Ennio Morricone - Guardians Of The Clouds (2006)

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Ennio Morricone - Guardians Of The Clouds (2006)

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The artist

Morricone's work has often been cited for its wit, invention and quirkily experimental instrumentation. He combined electric guitars and harmonicas with orchestras long before such pairings became fashionable. Morricone has also favored unconventional percussion (e.g., church bells, bullwhips cracking and pistol shots) and vocalists that chant, whistle and/or hum.

The Leone-Morricone collaboration numbers among the closest and most significant in film history. One cannot imagine seeing Leone's Cinemascope closeups or landscapes without hearing Morricone's music that added layers of emotional meaning. The composer greatly enhanced the operatic feel of films by often providing memorable leitmotivs for Leone's pistol-packing trios, most famously in "Once Upon a Time in the West" (1969).

Morricone has also worked extensively with such notable Italian filmmakers as Bernardo Bertolucci ("1900" 1977), Pier Paolo Pasolini ("The Decameron" 1971), Gillo Pontecorvo ("Burn!" 1969) and Dario Argento ("Four Flies on Gray Velvet" 1971). He has also lent his formidable skills to a host of Hollywood and international productions. He garnered Oscar nominations for Best Original Score for Terrence Malick's "Days of Heaven" (1978), "The Mission", "The Untouchables" and Barry Levinson's "Bugsy" (1991).

A child prodigy, Morricone began composing music as a six-year-old. At age 12, his parents enrolled him in a four-year harmony program at Accademia di Santa Cecilia, a Roman music conservatory. A fast-learner, young Morricone finished the program in a mere two years (or an amazing six months if one believes some reports!) and graduated with honors while finding time to study the trumpet as well. (His father was a jazz trumpeter.) Morricone went on to perform as a trumpet player in Roman night clubs before composing and arranging scores for RAI television by the mid-1950s. Morricone also worked for RCA record company from the late 50s through mid- 1960s, arranging songs for the likes of Mario Lanza, Renato Rascel and Rita Pavone. In his spare moments, he managed to provide incidental music for a number of plays, contributed songs to a revue and scored a ballet. Morricone began composing film scores with 1961's "Il Federale/The Fascist". He also joined an experimental music group called Nuova Consonanza in 1965. Consequently Morricone had less time to devote to his compositions of chamber and orchestral music. In a 1985 European tour, he conducted concerts of his music.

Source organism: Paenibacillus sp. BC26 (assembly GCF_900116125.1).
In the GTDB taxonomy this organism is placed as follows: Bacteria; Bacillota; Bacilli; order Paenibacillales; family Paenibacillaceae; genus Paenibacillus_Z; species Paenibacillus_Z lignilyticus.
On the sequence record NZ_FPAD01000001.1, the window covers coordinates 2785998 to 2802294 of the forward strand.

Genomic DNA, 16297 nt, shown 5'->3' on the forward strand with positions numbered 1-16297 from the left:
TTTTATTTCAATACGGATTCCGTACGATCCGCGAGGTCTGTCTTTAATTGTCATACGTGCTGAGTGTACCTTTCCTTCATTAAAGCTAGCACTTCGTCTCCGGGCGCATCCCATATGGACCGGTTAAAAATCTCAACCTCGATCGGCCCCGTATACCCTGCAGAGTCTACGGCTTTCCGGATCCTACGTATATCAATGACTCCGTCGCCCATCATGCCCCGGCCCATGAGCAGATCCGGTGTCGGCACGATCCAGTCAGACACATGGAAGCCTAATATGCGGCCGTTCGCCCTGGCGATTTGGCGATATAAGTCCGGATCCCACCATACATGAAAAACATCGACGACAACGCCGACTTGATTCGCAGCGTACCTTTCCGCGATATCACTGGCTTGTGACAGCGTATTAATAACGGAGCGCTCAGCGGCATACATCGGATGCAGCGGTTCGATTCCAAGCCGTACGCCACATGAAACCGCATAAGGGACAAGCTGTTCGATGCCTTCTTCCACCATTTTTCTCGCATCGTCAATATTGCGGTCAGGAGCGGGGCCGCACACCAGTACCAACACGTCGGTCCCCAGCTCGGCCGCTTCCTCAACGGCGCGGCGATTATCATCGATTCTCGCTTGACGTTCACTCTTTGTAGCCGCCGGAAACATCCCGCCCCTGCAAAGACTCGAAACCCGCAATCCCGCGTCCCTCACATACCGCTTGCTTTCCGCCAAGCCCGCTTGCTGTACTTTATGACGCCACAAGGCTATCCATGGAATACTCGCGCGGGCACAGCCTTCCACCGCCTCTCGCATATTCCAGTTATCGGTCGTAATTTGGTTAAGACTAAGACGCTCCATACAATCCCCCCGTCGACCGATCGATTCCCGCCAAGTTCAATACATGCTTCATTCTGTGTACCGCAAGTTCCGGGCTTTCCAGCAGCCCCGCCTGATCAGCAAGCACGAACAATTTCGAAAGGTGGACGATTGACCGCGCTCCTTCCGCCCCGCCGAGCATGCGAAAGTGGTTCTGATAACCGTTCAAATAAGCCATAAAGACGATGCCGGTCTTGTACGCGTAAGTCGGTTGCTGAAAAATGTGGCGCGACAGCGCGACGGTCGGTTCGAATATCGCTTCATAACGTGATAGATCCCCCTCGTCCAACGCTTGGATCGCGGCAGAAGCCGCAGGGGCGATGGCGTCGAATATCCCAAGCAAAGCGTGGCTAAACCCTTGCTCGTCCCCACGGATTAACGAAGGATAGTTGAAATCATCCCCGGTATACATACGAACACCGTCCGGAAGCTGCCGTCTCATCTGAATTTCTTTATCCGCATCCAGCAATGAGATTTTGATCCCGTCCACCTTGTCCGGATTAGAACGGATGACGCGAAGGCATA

Though he concedes that television isn't a medium that generally uses the dialogue-free moments of reflection for which film music is so perfectly suited, Morricone's sweeping melodies have been increasingly evident on American TV over the last two decades. Beginning with the miniseries "Moses–the Lawgiver" (CBS, 1975), he has gravitated toward large scale historical subjects, often of a Biblical nature, usually in the miniseries format. These credits include "Marco Polo" (NBC, 1982), "Abraham" (TNT, 1994), "Jacob" (TNT, 1994), "Joseph" (TNT, 1995) and "Moses" (TNT, 1996).